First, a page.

McDaniel owed $56,000 on her first mortgage to Habitat, and believed she could sell the North Fort Myers home for that amount, but she had miscalculated.
"There's three mortgages on my house," McDaniel said. "I was paying on the $86,000, but the other mortgages were taken out. Nobody explains that to you until you try to sell it. I can't sell it. I can't rent it out. They (Habitat) won't even let me."
One of McDaniel's mortgages contained a clause that required her to occupy the property as a principal residence. If she failed to do that, the mortgage could be foreclosed on and she would forfeit any equity.
"It's not even mine," McDaniel said. "I'm just sitting here paying the mortgage for them."
Habitat for Humanity's 1,500 affiliates are independent of the national organization, Habitat for Humanity International, based in Americus, Ga. There are 58 affiliates in Florida and the one in Lee is among the largest in the nation with gross revenue of $7.3 million in fiscal year 2011-12, the most recent year reported.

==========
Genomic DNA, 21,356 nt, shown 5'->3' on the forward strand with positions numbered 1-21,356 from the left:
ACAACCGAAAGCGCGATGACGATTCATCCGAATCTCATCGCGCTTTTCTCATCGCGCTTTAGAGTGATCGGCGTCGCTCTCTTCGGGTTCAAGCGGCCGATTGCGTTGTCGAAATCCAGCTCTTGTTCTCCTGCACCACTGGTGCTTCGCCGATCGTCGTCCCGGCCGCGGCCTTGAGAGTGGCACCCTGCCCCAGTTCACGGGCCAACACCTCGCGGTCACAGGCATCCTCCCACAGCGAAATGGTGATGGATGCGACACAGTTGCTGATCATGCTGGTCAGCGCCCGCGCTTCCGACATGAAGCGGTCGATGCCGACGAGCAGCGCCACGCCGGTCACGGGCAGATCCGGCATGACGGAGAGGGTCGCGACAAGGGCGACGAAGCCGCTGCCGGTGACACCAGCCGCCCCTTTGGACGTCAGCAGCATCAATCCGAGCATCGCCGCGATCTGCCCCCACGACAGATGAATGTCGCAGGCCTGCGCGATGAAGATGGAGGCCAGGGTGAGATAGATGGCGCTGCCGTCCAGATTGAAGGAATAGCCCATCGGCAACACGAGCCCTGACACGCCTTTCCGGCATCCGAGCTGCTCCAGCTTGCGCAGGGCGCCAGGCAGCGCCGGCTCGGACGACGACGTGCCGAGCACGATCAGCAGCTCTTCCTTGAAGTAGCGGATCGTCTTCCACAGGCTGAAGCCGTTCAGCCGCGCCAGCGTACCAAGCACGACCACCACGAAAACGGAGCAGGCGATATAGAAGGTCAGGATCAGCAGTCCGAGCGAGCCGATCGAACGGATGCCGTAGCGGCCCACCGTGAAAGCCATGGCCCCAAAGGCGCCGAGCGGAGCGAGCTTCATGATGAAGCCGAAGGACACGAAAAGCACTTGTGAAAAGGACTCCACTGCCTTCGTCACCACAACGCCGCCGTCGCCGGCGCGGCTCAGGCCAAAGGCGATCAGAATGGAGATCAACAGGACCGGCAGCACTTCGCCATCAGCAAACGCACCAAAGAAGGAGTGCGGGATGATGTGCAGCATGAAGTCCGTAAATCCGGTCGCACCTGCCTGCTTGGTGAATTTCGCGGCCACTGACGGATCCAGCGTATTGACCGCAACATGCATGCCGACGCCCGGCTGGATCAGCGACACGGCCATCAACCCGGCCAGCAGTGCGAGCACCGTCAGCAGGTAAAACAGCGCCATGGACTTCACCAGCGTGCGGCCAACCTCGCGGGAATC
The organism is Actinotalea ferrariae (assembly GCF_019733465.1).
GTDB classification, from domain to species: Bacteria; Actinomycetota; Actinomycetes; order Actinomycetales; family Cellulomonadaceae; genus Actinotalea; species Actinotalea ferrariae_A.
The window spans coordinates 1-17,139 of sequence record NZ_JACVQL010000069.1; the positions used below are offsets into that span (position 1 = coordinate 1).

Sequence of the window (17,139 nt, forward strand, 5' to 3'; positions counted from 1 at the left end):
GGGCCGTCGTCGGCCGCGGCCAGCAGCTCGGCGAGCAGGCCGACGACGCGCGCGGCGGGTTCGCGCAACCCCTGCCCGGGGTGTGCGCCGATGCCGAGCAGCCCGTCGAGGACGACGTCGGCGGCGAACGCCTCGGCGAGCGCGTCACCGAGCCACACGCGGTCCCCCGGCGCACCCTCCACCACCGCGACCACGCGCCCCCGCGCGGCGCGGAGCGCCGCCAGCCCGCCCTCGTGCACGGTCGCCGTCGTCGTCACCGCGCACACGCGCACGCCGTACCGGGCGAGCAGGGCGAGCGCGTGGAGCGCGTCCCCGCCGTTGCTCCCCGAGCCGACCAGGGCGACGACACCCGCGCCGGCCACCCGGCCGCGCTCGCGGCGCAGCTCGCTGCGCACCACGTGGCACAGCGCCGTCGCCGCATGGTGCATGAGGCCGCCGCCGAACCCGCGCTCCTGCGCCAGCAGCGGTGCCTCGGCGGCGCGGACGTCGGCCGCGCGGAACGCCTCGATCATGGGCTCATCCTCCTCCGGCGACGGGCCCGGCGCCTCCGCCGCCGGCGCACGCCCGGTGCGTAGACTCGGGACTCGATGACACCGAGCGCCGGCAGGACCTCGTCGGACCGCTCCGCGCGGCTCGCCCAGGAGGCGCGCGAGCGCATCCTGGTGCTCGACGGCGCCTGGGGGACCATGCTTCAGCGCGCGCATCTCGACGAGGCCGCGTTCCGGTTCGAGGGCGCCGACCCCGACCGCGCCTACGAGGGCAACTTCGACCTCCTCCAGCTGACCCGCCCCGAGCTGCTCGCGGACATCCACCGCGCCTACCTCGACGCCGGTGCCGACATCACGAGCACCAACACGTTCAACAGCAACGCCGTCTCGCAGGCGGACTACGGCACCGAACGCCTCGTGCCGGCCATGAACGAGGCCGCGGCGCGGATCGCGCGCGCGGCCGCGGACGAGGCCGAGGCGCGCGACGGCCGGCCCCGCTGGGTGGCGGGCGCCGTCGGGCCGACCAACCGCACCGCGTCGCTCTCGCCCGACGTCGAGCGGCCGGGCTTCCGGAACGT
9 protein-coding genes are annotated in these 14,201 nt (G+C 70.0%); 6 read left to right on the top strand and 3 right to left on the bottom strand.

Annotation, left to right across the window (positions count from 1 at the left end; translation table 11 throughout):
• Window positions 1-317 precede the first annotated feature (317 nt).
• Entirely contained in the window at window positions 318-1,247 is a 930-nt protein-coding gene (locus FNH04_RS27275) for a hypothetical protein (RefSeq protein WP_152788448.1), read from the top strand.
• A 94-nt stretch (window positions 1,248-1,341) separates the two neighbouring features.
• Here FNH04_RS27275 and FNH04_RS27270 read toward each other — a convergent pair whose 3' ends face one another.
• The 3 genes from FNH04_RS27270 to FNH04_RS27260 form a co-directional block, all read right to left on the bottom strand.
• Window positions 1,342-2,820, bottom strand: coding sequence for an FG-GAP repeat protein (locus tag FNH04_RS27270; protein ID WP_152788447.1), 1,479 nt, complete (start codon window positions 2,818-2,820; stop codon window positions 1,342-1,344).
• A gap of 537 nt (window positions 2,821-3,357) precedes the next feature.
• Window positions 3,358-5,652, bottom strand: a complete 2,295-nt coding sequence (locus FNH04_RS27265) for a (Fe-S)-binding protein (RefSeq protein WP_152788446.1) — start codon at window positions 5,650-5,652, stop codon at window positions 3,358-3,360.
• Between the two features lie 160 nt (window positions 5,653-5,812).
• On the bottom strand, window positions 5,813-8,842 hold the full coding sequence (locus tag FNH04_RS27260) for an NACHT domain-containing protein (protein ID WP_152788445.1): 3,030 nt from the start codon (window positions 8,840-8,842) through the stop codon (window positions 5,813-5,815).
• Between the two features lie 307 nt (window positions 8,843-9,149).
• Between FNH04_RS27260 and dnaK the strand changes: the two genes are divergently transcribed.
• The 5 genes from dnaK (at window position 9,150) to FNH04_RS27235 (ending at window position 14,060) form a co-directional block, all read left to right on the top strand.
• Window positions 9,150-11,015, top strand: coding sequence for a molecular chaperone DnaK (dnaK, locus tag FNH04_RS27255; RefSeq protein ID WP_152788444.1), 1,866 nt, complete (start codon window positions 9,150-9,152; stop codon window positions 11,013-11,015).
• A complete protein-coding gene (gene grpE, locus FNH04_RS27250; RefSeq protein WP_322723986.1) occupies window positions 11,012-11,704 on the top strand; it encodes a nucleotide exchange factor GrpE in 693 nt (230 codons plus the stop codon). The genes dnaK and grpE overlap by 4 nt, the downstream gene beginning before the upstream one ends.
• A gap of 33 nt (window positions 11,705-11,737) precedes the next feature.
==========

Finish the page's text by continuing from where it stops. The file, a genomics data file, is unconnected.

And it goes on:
Yet even bigger affiliates have not been plagued by foreclosures at the same rate as in Lee.
Habitat for Humanity of Greater Miami has built about 1,000 homes since 1989 and foreclosed on about eight, said Casey Angel, director of communications.
Angel said the homes cost between $100,000 and $130,000 - what they cost to build - and with taxes and insurance the mortgage payments are $600 to $800 a month.
Miami's Habitat doesn't put second mortgages on the homes to increase the value and deter "flipping" or predatory lending. If a home is sold within the first year it's purchased from Habitat, 90 percent of the profit in the home must be turned over to the organization. The profit sharing percentage goes down over the time the homeowner lives in the home.
Lee's Habitat has set up a similar structure, Green said, including a first right of refusal for any sale. Those restrictions on resale had been used in the past but not consistently, she said, until she took over.
Habitat for Humanity of Collier County has had 14 foreclosures in its 35-year-history and fewer than 10 deeds in lieu of foreclosure in which the agency gets the home back without a foreclosure judgment.
Lisa Leskow, executive vice president of Habitat for Humanity of Collier County, said her group has never sold a home for more than $175,000. Unlike Lee, the sale price is not always the appraised value. When prices fell homeowners still had value and sometimes equity.
Collier's Habitat modifies mortgages when a person loses their job, Leskow said. For example, a person with a 15-year mortgage can have it restructured to a 30-year mortgage. When the person gets a job and recovers financially, they can go back to a 15-year-mortgage, Leskow said.